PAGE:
Originally Posted by pje65
-My Prius drove fine in the snow. It drove fine in the rain too. However, it was terrible after a drizzle. It wasn't a problem while you were driving along, but God help you at a Stop sign. There's one place on my way to work where I have to stop at the top of a hill at a pretty busy intersection. I live in NJ, so if there's a hole, you need to hit it with authority or wait a couple of minutes for the next hole. Because it was at the top of a hill, I had to accelerate a little more energetically to get over the top, then get through the intersection. If I tried this on a slightly slippery road, it would, as often as not, start lurching and sputtering as I helplessly tried to get across this intersection while cars were bearing down on me at 50 mph. So, here was my dilemma. Do I want to take my foot off the gas, let the car regroup, and try again, or do I try to limp along through the intersection and hope I make it to the other side? Which option will minimize the probability that I'll get broadsided before I reach the other side? It was ridiculous. I looked around at various Prius related sites, and the consensus seemed to be that the Gen II Prius had the worst traction control in the history of the world. It was designed to protect the engine/motor from damage resulting from excessive tire spinning. It seemed to be a lot less concerned about protecting the driver and passengers in the car. For the record, my sister-in-law in San Francisco has a Gen II Prius. A good friend in Colorado has one too. Neither has ever had the problems I experienced. However, neither one of those cars has traction control. So, I suspect that's what the problem was. I never had that issue at the same Stop sign with my Civic (the car I had before the Prius), my Focus, or even the clunky Corolla that I had to rent for a week last spring. At any rate, I decided in the spring that I wasn't going through another winter with that car. Perhaps my car simply had unusually bad traction control. However, Toyota didn't seem very concerned about the issues I was having when I brought them up. I didn't appreciate that.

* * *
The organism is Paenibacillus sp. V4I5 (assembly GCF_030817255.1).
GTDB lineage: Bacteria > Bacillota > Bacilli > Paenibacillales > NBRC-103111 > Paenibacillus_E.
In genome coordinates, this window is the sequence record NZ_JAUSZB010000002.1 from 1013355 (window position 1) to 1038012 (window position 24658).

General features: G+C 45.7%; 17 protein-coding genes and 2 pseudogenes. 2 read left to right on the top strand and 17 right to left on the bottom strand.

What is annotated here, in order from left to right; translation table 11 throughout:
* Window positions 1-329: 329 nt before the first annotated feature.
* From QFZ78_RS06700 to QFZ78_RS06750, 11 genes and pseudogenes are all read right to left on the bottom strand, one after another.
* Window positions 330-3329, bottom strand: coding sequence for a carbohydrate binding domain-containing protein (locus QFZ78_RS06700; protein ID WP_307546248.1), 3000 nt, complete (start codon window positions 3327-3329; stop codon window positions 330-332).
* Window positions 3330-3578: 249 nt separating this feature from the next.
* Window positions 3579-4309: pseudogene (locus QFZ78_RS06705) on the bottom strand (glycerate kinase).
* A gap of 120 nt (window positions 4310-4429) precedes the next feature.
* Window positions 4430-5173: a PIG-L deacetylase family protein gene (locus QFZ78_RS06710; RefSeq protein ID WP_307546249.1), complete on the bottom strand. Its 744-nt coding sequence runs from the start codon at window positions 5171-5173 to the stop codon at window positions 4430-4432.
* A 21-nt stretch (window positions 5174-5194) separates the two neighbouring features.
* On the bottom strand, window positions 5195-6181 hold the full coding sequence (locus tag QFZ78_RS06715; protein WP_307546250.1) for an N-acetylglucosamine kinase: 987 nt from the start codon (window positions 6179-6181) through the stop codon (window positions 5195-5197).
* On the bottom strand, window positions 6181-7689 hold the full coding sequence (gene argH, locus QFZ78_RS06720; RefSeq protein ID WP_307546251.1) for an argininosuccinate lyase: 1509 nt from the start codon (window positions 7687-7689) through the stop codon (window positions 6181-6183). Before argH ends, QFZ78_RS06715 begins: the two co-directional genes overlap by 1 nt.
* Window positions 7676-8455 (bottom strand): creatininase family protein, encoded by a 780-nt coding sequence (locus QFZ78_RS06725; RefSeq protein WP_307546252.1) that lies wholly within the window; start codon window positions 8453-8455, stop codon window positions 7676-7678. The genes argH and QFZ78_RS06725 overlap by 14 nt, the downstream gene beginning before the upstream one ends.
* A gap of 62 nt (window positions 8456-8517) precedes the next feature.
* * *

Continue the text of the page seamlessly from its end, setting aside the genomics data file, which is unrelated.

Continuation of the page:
I think it could have been the same (physical) brakes, or the entire system used on the Corolla of the time. My dad still has his 04 Corolla, he bought it with five miles on the ODO. Quote:
"This thing has had shit brakes since the day I bought it."
Nevermind that he still bought it, even though the brakes are garbage...he refused to consider a Civic at the time because it "sat too low." I digress.
The brakes in that car really are scary. The last time I drove it in the rain/on wet tarmac, the rear drums locked up when I braked around a corner at 30...not at all hard, mind you. Suffice it to say, it's scary when the rear kicks out on a very tight two-lane road at 6PM...
Otherwise? Fantastic little car. If my GM had a quarter of the problems it did, the Toyota would still have been twice as reliable.